I did not want for quality educational programming when I was a child. I was surrounded with the likes of Bill Nye “The Science Guy” and Ms. Frizzle, and even Sesame Street—which I’d watch once before catching the bus to go to kindergarten and once again after school. These programs showed me a wider world that I couldn’t wait to take part in once I got older.
Fast forward nearly twenty years and we’re looking at a practically barren landscape of scientific programming aimed at children. Bill Nye has graduated to educating superstitious old men instead of grade school kids, and Ms. Frizzle has been in hiding since The Magic School Bus wrapped in 1997.
It’s not all bad, though. Seth MacFarlane, of all people, helped get this year’s revival of Carl Sagan’s Cosmos off the ground, and led it to a number of well-earned Emmy wins. Even Ms. Frizzle is getting the reboot she deserves: The Magic School Bus 360° will air on Netflix in 2016.
Hopefully kids are getting at least some quality educational programming in between SpongeBob marathons, but history is not on our side: Back in 2008, a University of Arizona study concluded that only one in eight children’s educational programs were of “high quality.” Clearly we’re still in the recovery period.
Maybe I can attribute it to the rose-colored glasses of childhood, but it seemed like I was always learning when I was a child—yes, even while I was in front of the television. Unfortunately, we seem to be collectively focused on other problems instead. Parents seem to be panicking on a massive scale when it comes to, for example, kids accruing huge bills for unauthorized in-app purchases on their phones and tablets, a problem that wouldn’t exist if we found age-appropriate and worthwhile ways to entertain our children instead of buying them the latest gadgets.
And yet, as instructive and essential as this kind of programming was to me as a kid, it was still accompanied by all of the familiar Christian superstitions that most of my family holds to even now. I spent my Sunday mornings in church, nodding along to the same empty platitudes that seemed never to be spoken with any real conviction, or in a way that had any relevance to my life.
And yet, I still had a chance. I still had resources at my disposal that would help me grow into an endlessly curious child. These TV personalities—the Bill Nyes and Ms. Frizzles—would stay with me for decades.
It was during my long years of grade school that I would see a particular image brandished again and again as though it contained the key that would unlock the secrets of the universe. You’ve probably seen it too:
It doesn’t look like much, does it? You’ve likely heard the phrase “pale blue dot” on a number of occasions, and here it is: that tiny dot is earth, existing exactly where it needs to be in order to sustain human life. I’ve seen it so many times, and it always seems to be introduced with the same hushed, reverential tones: Our God is good. Look what he’s made for us.
I realized while I watched Cosmos earlier this year that Neil deGrasse Tyson has a way about him that made him the perfect choice to host the show. He manages to casually dismantle the most popular arguments of creationists but does it in a way that never sounds condescending or judgmental. So when he called on the image of the pale blue dot to drive his point home, I sat up and took notice.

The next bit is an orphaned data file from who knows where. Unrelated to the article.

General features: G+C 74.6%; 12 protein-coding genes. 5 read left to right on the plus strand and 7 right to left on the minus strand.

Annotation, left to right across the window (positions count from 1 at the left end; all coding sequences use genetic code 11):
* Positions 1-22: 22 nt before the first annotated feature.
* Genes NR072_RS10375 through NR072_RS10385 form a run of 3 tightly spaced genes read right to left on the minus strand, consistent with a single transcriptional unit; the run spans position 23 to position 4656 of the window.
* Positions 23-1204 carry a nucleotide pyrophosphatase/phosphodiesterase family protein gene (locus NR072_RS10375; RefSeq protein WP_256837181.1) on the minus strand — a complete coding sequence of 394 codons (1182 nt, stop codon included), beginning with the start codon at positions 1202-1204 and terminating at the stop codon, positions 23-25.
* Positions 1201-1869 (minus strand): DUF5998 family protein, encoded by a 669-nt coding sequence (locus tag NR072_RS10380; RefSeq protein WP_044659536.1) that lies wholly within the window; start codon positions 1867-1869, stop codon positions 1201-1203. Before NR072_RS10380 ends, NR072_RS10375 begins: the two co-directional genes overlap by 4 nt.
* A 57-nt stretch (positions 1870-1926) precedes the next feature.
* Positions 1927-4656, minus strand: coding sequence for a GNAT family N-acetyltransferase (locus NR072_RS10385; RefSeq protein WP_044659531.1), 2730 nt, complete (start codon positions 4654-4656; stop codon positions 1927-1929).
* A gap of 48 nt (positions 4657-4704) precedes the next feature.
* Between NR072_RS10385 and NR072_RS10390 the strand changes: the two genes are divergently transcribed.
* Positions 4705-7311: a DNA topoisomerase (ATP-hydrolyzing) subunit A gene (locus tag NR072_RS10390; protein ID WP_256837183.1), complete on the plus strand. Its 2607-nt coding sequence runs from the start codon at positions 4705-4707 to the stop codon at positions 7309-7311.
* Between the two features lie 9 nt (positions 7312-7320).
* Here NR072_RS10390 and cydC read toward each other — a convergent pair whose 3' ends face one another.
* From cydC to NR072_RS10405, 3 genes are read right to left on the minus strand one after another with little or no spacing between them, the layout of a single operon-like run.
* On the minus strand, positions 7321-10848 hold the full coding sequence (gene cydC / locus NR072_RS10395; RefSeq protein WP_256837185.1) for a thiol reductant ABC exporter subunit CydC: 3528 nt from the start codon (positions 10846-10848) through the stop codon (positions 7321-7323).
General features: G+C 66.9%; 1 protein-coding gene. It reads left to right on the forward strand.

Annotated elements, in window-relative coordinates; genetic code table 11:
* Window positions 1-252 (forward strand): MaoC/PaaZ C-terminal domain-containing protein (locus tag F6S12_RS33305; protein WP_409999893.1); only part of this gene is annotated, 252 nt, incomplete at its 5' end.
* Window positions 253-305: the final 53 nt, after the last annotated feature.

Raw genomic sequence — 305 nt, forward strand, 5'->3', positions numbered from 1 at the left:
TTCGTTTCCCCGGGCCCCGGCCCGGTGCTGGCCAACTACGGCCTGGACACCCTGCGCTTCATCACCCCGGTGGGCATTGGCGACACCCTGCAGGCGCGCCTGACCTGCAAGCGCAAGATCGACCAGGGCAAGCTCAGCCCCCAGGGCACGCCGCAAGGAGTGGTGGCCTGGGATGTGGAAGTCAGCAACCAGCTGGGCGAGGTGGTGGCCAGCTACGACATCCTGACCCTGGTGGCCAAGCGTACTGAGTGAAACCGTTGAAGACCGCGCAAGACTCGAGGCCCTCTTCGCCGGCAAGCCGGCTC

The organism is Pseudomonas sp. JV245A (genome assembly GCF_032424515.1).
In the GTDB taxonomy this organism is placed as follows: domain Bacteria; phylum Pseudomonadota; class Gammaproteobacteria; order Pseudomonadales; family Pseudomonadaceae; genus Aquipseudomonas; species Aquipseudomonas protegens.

When Tyson showed us that famous picture, I found myself thinking differently about it, for perhaps the first time in my life. Instead of telling myself how good our God is to bless us so, I thought instead about how damned narcissistic it is to believe that we’re special in this unimaginably vast universe. And then I realized that that type of narcissism has been steering the course of human development since the dark ages.
During the final moments of Cosmos’ final episode, “Unafraid of the Dark,” I found myself trembling. A lifetime of pent-up frustration and doubt was washed away, and I believed, for the very first time, that I had no use for a god in my life. Like the child of an absentee father, I got tired of waiting for him to come home to me.
Your results may vary. And I’m not going to claim that the goal of Cosmos was to shatter leftover childhood beliefs in God—it served only the truth, which so often can be found nowhere else other than in conversations about our collective cluelessness. Indeed, for all of our seemingly perpetual scientific innovation, we thoroughly understand only the tiniest fraction of the natural world around us. And so hitching a ride on the Magic School Bus became, of all things, a gesture of humility for childhood-me. And then I went back to church on Sundays and was told that the book in my hands had all the answers I would ever need. What a disappointment.
I’m not saying that I want to recruit every child in America to the cause of atheism; in fact, there’s no reason why faith and science need to be mutually exclusive. What I want to see instead is more programming like what I had as a child: informative and entertaining, yes, but more than that it needs to inspire wonder. The Christian Bible inspires wonder, too, but its particular variation is, to be blunt, an intellectual dead end. I want children to be able to explore the vastness of creation without the baggage of fear and closed-mindedness and superstition. I want them to be able to choose truth, should they desire to do so.
And if they choose a god instead, that’s fine too—we all need our comforts. It would be enough for me to know that they at least had the same chance I did.